At least five large studies in recent years have found the United States to be less mobile than comparable nations. A project led by Markus Jantti, an economist at a Swedish university, found that 42 percent of American men raised in the bottom fifth of incomes stay there as adults. That shows a level of persistent disadvantage much higher than in Denmark (25 percent) and Britain (30 percent) — a country famous for its class constraints.
Meanwhile, just 8 percent of American men at the bottom rose to the top fifth. That compares with 12 percent of the British and 14 percent of the Danes.
Despite frequent references to the United States as a classless society, about 62 percent of Americans (male and female) raised in the top fifth of incomes stay in the top two-fifths, according to research by the Economic Mobility Project of the Pew Charitable Trusts. Similarly, 65 percent born in the bottom fifth stay in the bottom two-fifths.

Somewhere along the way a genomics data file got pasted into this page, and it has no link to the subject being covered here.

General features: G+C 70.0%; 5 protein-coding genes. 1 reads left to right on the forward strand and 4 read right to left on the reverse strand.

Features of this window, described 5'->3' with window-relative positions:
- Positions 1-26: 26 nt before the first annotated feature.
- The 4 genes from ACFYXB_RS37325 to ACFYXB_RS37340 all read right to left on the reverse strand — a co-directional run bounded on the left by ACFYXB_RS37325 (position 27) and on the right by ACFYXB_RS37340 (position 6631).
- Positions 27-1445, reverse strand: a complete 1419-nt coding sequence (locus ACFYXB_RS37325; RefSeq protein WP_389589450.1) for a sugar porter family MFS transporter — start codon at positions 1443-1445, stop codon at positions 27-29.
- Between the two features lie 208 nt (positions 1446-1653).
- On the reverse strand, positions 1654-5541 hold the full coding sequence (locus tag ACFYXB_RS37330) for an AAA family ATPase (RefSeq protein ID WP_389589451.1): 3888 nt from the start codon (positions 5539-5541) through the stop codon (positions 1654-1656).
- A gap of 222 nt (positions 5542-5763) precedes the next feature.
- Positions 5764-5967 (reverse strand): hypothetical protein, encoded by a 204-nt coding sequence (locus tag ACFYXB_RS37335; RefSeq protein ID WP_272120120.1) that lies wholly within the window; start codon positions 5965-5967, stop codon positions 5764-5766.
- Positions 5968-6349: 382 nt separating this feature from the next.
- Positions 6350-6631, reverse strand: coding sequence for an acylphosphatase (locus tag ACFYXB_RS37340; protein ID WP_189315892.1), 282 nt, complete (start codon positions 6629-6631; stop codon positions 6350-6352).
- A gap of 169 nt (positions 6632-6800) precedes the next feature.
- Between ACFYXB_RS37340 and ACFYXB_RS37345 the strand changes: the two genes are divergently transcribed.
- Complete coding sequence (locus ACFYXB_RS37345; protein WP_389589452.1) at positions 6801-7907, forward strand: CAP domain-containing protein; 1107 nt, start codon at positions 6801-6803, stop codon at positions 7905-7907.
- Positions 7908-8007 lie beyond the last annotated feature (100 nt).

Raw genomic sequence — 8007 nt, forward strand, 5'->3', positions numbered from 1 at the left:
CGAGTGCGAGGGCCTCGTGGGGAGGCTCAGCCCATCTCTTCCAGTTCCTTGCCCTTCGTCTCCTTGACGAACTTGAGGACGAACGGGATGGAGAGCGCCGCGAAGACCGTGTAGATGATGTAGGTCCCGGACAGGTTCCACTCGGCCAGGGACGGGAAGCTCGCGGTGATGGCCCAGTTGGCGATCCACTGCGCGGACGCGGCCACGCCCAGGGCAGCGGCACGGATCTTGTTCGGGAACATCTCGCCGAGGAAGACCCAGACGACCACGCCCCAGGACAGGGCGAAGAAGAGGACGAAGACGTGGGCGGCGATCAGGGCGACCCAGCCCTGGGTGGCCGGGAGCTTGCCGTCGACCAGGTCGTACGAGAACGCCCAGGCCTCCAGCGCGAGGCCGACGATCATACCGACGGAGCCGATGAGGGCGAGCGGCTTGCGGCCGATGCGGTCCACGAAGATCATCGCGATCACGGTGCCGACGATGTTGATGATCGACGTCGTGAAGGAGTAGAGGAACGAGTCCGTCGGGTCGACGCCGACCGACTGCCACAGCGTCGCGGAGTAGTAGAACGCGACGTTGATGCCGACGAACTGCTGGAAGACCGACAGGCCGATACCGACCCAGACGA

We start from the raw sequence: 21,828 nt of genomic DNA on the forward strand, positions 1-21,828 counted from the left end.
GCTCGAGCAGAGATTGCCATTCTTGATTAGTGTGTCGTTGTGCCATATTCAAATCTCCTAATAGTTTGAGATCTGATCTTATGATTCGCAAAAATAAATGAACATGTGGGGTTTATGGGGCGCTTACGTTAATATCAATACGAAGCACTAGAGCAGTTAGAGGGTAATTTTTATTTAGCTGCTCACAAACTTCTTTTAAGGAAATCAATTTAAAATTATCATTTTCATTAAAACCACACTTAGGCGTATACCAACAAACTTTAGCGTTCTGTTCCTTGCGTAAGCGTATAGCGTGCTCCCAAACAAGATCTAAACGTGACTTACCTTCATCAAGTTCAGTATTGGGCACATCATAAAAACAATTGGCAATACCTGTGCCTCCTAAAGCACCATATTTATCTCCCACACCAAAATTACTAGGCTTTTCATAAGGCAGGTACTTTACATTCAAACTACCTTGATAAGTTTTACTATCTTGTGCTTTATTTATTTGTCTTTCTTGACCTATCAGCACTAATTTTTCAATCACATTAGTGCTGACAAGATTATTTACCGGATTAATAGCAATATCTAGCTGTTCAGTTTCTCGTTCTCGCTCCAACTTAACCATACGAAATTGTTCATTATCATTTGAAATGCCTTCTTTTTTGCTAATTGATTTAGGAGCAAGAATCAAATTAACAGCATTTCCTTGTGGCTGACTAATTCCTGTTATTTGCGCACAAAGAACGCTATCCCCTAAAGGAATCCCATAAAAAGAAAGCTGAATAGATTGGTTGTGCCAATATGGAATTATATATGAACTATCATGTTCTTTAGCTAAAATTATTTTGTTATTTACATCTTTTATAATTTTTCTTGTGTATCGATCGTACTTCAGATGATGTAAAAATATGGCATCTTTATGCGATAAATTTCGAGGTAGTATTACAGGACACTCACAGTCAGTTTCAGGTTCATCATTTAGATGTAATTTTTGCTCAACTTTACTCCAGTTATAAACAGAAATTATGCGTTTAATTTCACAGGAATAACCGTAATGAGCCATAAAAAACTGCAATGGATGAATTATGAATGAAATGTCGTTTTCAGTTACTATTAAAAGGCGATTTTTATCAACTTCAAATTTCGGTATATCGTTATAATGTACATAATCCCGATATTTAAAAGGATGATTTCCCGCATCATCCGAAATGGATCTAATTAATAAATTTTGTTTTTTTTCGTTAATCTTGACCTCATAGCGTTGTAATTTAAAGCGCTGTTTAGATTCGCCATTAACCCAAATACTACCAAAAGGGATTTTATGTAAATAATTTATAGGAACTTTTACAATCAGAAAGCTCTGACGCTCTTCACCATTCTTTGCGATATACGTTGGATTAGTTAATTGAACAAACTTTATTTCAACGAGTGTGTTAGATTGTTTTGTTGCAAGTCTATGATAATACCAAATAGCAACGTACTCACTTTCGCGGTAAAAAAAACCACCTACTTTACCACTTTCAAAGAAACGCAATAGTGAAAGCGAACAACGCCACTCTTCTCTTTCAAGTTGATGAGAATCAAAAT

Every developed country aspires to provide a better life for its people. The United States, among the richest of all, fails in important ways. It has the highest poverty and the highest infant mortality among developed nations. We provide among the least generous unemployment benefits in the industrial world. Not long ago one of the most educated countries in the world, the United States is slipping behind.Slipping Behind Because of an Aversion to Taxes (New York Times)
The reason is not difficult to figure out: rich though we are, we can’t afford the policies needed to improve our record. The politicians in Washington all know that we face a long-term fiscal crisis. By 2020, 70 million Americans are expected to be on Social Security, up from 45 million in 2000. The ranks on Medicare will swell to 64 million, up from 40 million in 2000. Virtually every economist knows that just maintaining Medicare and Medicaid benefits will require raising taxes on the middle class.